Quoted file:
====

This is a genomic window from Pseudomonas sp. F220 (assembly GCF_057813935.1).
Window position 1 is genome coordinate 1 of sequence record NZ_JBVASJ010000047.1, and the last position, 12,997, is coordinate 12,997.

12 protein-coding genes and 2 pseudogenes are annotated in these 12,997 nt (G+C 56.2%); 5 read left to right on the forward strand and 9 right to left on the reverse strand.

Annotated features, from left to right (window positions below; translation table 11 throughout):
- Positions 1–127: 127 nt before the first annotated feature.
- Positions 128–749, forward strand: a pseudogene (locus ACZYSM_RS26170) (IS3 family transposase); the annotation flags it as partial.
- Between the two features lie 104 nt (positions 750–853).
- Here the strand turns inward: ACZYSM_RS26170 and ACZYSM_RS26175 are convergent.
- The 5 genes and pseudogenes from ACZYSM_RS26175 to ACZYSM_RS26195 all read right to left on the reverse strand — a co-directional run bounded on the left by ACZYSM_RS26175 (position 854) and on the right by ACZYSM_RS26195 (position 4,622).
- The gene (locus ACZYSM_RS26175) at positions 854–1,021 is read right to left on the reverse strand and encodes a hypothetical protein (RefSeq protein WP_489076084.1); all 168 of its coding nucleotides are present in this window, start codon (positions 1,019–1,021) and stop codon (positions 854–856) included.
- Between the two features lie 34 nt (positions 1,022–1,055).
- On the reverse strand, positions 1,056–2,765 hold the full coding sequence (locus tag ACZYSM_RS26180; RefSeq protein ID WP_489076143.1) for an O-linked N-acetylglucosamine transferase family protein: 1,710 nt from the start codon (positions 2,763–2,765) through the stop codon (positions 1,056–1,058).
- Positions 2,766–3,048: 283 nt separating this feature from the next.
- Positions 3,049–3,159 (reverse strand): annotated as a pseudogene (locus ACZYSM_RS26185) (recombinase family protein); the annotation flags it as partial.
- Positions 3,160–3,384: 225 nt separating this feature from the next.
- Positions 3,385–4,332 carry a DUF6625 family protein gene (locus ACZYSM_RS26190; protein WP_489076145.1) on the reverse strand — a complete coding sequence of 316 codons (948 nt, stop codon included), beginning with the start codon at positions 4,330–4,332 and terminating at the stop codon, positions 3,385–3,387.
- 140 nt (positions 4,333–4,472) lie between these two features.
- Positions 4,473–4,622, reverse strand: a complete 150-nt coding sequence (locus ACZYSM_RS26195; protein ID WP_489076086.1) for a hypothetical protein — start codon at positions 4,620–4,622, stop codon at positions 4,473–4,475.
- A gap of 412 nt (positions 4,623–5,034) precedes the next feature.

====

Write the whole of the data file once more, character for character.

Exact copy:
This is a genomic window from Pseudomonas sp. F220 (assembly GCF_057813935.1).
Window position 1 is genome coordinate 1 of sequence record NZ_JBVASJ010000047.1, and the last position, 12,997, is coordinate 12,997.

12 protein-coding genes and 2 pseudogenes are annotated in these 12,997 nt (G+C 56.2%); 5 read left to right on the forward strand and 9 right to left on the reverse strand.

Annotated features, from left to right (window positions below; translation table 11 throughout):
- Positions 1–127: 127 nt before the first annotated feature.
- Positions 128–749, forward strand: a pseudogene (locus ACZYSM_RS26170) (IS3 family transposase); the annotation flags it as partial.
- Between the two features lie 104 nt (positions 750–853).
- Here the strand turns inward: ACZYSM_RS26170 and ACZYSM_RS26175 are convergent.
- The 5 genes and pseudogenes from ACZYSM_RS26175 to ACZYSM_RS26195 all read right to left on the reverse strand — a co-directional run bounded on the left by ACZYSM_RS26175 (position 854) and on the right by ACZYSM_RS26195 (position 4,622).
- The gene (locus ACZYSM_RS26175) at positions 854–1,021 is read right to left on the reverse strand and encodes a hypothetical protein (RefSeq protein WP_489076084.1); all 168 of its coding nucleotides are present in this window, start codon (positions 1,019–1,021) and stop codon (positions 854–856) included.
- Between the two features lie 34 nt (positions 1,022–1,055).
- On the reverse strand, positions 1,056–2,765 hold the full coding sequence (locus tag ACZYSM_RS26180; RefSeq protein ID WP_489076143.1) for an O-linked N-acetylglucosamine transferase family protein: 1,710 nt from the start codon (positions 2,763–2,765) through the stop codon (positions 1,056–1,058).
- Positions 2,766–3,048: 283 nt separating this feature from the next.
- Positions 3,049–3,159 (reverse strand): annotated as a pseudogene (locus ACZYSM_RS26185) (recombinase family protein); the annotation flags it as partial.
- Positions 3,160–3,384: 225 nt separating this feature from the next.
- Positions 3,385–4,332 carry a DUF6625 family protein gene (locus ACZYSM_RS26190; protein WP_489076145.1) on the reverse strand — a complete coding sequence of 316 codons (948 nt, stop codon included), beginning with the start codon at positions 4,330–4,332 and terminating at the stop codon, positions 3,385–3,387.
- 140 nt (positions 4,333–4,472) lie between these two features.
- Positions 4,473–4,622, reverse strand: a complete 150-nt coding sequence (locus ACZYSM_RS26195; protein ID WP_489076086.1) for a hypothetical protein — start codon at positions 4,620–4,622, stop codon at positions 4,473–4,475.
- A gap of 412 nt (positions 4,623–5,034) precedes the next feature.